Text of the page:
I’ve had this pdf stored on my desktop for 6 months. Stockpiling is one of my go-to ways of feeling resourced, which is ironic, really, because a pile of books, canned goods, and self-help tools isn’t really as helpful as one sentence digested, one poem memorized and turned into a chant you can repeat to yourself as you walk in the woods, as one friend’s phone number committed to memory so your fingers can dial it without thinking, as one workbook exercise spun into a messy journal post, as one candle burning on your dining room table to remind you that these are the darkest days of the year, and this year has felt particularly dark on so many levels, and it will pass, it will pass, but stop stockpiling and start breathing.
So. I’ve clicked it open and realized that, as simplistic as the exercises seem, just sitting down with one, sitting down with my family and talking through one, is probably more helpful than just… you know… storing it for a future crisis.
As the workbook author, clinical psychologist Sachiko Nagasawa says, “I am experiencing anxiety related to all the unknowns associated with the COVID-19 pandemic. We like stability, routine, and a sense of control over our environments and experience tremendous stress when there are disruptions in our normal lives. …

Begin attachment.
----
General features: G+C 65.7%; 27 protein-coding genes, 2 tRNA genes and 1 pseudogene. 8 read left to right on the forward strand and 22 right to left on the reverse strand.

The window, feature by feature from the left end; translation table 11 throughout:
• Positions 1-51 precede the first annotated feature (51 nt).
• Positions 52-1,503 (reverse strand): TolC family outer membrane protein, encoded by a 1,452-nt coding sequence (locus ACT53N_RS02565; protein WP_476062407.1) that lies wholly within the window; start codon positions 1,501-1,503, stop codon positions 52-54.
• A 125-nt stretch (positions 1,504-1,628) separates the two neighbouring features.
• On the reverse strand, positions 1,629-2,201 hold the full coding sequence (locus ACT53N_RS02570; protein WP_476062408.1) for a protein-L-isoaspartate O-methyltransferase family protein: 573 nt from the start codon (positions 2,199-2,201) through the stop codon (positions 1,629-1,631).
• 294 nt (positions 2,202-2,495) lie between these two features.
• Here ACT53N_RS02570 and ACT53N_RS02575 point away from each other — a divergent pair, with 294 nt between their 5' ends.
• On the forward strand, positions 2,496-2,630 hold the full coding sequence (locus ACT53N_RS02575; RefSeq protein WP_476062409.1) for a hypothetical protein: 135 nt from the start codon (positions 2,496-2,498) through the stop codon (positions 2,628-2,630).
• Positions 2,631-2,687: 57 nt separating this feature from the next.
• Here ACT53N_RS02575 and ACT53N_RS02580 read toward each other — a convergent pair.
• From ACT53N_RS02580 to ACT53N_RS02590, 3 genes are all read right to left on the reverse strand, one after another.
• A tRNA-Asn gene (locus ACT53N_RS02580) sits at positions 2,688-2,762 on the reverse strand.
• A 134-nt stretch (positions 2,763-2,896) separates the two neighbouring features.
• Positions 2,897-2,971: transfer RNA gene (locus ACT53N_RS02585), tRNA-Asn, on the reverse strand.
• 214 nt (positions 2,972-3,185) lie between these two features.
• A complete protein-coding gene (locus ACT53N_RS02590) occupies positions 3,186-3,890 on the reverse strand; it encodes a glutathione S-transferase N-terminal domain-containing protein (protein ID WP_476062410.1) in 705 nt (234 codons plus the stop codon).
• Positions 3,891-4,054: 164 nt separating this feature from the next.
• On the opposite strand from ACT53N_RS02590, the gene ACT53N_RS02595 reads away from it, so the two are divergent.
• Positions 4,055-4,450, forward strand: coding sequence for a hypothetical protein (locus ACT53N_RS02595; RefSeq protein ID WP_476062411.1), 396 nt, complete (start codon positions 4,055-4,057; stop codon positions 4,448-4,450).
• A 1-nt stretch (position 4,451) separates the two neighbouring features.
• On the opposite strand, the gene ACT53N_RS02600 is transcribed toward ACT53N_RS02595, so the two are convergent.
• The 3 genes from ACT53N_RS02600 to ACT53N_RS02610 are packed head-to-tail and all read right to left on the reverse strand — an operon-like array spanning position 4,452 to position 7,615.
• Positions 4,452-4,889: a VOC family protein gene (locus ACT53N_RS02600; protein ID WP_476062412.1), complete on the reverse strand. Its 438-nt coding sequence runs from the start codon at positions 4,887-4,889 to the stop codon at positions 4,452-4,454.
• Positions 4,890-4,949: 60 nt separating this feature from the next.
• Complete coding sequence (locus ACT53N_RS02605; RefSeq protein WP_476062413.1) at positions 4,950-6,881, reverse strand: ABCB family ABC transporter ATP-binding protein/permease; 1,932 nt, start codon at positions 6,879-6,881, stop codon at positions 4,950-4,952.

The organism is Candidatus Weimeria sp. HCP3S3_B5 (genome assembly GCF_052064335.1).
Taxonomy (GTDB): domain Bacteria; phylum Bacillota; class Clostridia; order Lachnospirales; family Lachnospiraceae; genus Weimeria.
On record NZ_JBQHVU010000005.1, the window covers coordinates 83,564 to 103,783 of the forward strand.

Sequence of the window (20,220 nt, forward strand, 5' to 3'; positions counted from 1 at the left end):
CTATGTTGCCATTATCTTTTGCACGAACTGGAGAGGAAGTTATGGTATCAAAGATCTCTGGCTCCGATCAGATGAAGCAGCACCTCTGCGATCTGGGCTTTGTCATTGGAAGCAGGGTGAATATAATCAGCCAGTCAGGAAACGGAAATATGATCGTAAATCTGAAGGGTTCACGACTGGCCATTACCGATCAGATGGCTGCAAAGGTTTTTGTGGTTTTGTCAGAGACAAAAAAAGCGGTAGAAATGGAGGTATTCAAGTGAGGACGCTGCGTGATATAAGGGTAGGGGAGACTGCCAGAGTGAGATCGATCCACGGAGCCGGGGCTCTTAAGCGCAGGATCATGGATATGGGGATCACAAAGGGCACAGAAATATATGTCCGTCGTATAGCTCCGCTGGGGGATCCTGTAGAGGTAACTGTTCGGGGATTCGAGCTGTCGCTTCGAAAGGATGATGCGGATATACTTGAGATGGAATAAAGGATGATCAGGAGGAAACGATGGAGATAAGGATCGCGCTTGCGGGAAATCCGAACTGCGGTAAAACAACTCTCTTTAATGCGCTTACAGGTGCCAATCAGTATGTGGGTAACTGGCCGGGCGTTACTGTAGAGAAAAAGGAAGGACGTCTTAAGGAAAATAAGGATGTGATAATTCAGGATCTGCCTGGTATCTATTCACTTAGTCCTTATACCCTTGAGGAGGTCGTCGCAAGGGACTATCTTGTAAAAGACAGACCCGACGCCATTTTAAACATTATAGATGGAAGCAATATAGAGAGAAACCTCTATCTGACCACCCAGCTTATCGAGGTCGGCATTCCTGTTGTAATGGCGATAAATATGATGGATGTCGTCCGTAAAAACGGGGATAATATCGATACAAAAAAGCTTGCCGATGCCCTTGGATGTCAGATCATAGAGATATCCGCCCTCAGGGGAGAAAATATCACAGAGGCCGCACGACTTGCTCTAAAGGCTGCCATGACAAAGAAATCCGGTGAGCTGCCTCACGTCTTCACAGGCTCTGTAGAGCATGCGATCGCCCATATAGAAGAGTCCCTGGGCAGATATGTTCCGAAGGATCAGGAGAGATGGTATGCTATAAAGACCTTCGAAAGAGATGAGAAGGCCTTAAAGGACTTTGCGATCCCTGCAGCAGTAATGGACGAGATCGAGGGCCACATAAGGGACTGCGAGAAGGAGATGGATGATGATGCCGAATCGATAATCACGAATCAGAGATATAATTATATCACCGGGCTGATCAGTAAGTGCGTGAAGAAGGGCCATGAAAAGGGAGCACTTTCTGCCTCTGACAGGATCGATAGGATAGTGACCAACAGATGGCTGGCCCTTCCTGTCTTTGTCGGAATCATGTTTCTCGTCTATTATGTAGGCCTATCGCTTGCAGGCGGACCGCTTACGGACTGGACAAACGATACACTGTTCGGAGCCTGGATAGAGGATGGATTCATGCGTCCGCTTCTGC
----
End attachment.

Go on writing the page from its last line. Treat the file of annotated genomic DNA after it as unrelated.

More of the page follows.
May I interject to comment? Even clinically trained mental health professionals are finding these current circumstances anxiety-inducing. These current circumstances are anxiety-inducing. If you are feeling this way, you’re not failing! You’re paying attention. And you’re not alone.
“The current pandemic is an opportunity to learn new skills to accept your feelings, tolerate distress and move forward with grace despite not knowing what lies ahead.”
You can download it here, from the author, Dr Sachiko Nagasawa of Bay Psychology in Ontario, who is offering it as a free resource to support everyone who is struggling and still trying your best. Her request is that you acknowledge this gift by engaging in one random act of kindness.
Below, we’re sharing the suggestions from chapter one: Understanding Emotional Distress.
I particularly appreciate the opening quote from Eckhart Tolle: “Stress is caused be being here and wanting to be there.” I mean, hello, is this not the most universal experience right now?
If you try some of these tools, let us know if any land for you…